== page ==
Many studies have examined local inflammation11,20,21,22 or explored methods to reduce the damage to the brain caused by insertion11,23,24,25, with a goal of improving the recording performance over time14,26. Additionally, we have recently shown that an iatrogenic injury caused by a microelectrode insertion in the motor cortex of rats causes an immediate and lasting fine motor deficit27. Therefore, the purpose of the protocols presented here is to give researchers a quantitative method to assess possible motor deficits as a result of brain trauma following the implantation and persistent presence of intracortical devices (microelectrodes in the case of this manuscript). The behavior tests described here were designed to tease out both gross and fine motor function impairments, and can be used in many models of brain injury. These methods are straightforward, reproducible, and can easily be implemented in a rodent model. Further, the methods presented here allow for a correlation of motor behavior to histological outcomes, a benefit that until recently, the authors have not seen published in the BMI field. Finally, as these methods were designed to test fine motor function28, the gross motor function29, and stress and anxiety behavior29,30, the methods presented here can also be implemented into a variety of head injury models where the researchers want to rule out (or in) any motor function deficits.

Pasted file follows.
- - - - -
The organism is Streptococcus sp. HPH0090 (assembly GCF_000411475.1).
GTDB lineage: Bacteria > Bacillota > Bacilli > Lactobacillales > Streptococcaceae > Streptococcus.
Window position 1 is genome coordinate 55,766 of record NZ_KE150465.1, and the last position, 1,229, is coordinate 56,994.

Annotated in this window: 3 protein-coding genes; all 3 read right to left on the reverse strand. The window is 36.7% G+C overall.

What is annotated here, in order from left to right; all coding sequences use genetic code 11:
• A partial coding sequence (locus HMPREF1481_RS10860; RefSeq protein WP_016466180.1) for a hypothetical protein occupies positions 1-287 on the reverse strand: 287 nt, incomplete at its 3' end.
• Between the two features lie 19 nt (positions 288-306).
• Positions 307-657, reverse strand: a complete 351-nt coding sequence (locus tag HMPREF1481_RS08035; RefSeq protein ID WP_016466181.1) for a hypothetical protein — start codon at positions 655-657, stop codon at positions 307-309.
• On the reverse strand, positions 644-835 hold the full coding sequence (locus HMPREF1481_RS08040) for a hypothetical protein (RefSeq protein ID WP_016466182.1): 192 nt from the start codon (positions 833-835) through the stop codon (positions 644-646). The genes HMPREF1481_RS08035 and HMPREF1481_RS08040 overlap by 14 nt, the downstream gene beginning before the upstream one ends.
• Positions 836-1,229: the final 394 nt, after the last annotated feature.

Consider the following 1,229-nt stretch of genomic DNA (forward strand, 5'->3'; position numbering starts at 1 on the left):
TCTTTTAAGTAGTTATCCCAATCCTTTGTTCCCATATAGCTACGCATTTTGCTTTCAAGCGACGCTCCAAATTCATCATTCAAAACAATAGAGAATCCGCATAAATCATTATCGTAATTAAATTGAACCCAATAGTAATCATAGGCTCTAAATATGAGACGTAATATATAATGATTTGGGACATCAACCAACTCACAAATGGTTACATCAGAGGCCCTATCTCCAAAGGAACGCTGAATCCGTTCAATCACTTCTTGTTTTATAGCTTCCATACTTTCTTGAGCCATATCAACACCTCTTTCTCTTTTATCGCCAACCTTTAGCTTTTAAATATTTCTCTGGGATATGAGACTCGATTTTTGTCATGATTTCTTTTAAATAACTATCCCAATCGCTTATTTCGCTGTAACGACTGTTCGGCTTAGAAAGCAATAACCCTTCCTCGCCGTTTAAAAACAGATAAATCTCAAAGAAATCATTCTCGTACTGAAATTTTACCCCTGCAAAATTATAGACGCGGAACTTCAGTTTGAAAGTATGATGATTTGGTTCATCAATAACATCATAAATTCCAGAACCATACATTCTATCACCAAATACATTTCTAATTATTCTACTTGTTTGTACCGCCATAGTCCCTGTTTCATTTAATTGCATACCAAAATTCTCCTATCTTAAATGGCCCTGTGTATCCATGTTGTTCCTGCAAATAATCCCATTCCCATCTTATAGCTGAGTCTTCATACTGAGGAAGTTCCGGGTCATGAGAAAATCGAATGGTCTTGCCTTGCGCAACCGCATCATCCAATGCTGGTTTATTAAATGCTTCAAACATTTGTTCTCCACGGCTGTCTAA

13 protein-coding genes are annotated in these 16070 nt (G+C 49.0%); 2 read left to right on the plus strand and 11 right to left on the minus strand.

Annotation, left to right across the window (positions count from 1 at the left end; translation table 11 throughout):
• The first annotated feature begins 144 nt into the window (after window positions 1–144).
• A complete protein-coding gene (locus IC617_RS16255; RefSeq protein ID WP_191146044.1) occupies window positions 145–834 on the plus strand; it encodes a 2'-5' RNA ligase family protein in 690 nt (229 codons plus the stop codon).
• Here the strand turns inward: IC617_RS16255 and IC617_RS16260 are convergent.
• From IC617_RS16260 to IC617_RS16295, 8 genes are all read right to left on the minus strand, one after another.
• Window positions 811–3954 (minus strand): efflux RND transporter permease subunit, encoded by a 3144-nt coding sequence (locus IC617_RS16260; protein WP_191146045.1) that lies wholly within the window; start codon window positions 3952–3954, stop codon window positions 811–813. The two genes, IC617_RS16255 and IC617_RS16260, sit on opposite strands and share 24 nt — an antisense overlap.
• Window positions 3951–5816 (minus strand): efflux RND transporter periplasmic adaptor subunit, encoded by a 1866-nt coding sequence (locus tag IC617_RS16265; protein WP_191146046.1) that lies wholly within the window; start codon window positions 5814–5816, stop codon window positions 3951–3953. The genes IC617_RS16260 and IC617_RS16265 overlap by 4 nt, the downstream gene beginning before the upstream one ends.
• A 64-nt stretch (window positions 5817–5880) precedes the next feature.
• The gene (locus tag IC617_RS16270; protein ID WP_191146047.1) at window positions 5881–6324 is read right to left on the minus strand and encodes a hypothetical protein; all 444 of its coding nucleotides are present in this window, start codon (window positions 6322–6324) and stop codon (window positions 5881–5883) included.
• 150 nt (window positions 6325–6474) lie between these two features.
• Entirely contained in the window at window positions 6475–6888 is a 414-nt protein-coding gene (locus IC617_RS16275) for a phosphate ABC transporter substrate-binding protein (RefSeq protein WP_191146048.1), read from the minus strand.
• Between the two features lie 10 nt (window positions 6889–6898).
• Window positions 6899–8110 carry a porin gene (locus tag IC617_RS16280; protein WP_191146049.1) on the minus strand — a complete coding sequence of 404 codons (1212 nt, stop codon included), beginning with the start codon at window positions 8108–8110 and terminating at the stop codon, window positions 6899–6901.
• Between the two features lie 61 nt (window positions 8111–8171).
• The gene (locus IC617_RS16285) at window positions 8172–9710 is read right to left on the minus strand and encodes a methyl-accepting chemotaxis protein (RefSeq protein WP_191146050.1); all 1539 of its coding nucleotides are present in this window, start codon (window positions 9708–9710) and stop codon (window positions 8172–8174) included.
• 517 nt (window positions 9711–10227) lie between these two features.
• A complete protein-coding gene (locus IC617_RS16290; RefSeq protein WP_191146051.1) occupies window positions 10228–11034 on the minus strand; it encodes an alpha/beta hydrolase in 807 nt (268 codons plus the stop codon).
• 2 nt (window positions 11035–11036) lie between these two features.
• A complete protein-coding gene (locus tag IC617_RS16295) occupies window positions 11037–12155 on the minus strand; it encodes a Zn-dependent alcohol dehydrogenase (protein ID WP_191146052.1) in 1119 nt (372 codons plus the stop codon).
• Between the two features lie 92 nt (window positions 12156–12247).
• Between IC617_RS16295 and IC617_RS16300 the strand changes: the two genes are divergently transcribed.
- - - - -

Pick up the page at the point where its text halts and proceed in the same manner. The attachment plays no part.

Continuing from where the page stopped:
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Protocol

All procedures and animal care practices were approved by and performed in accordance with the Louis Stokes Cleveland Department of Veterans Affairs Medical Center Institutional Animal Care and Use Committees.

NOTE: To educate researchers on the decision about the use of a stab injury model as a control, it is recommended to review the work done by Potter et al.21.

1. Microelectrode Implantation Surgical Procedure

  1. Pre-surgical animal preparation
    1. Anesthetize the animal in an induction chamber using isoflurane (2 - 4%). While under anesthesia, continuously monitor the animal using a vital measurement system to monitor the heart rate and the blood-oxygen content.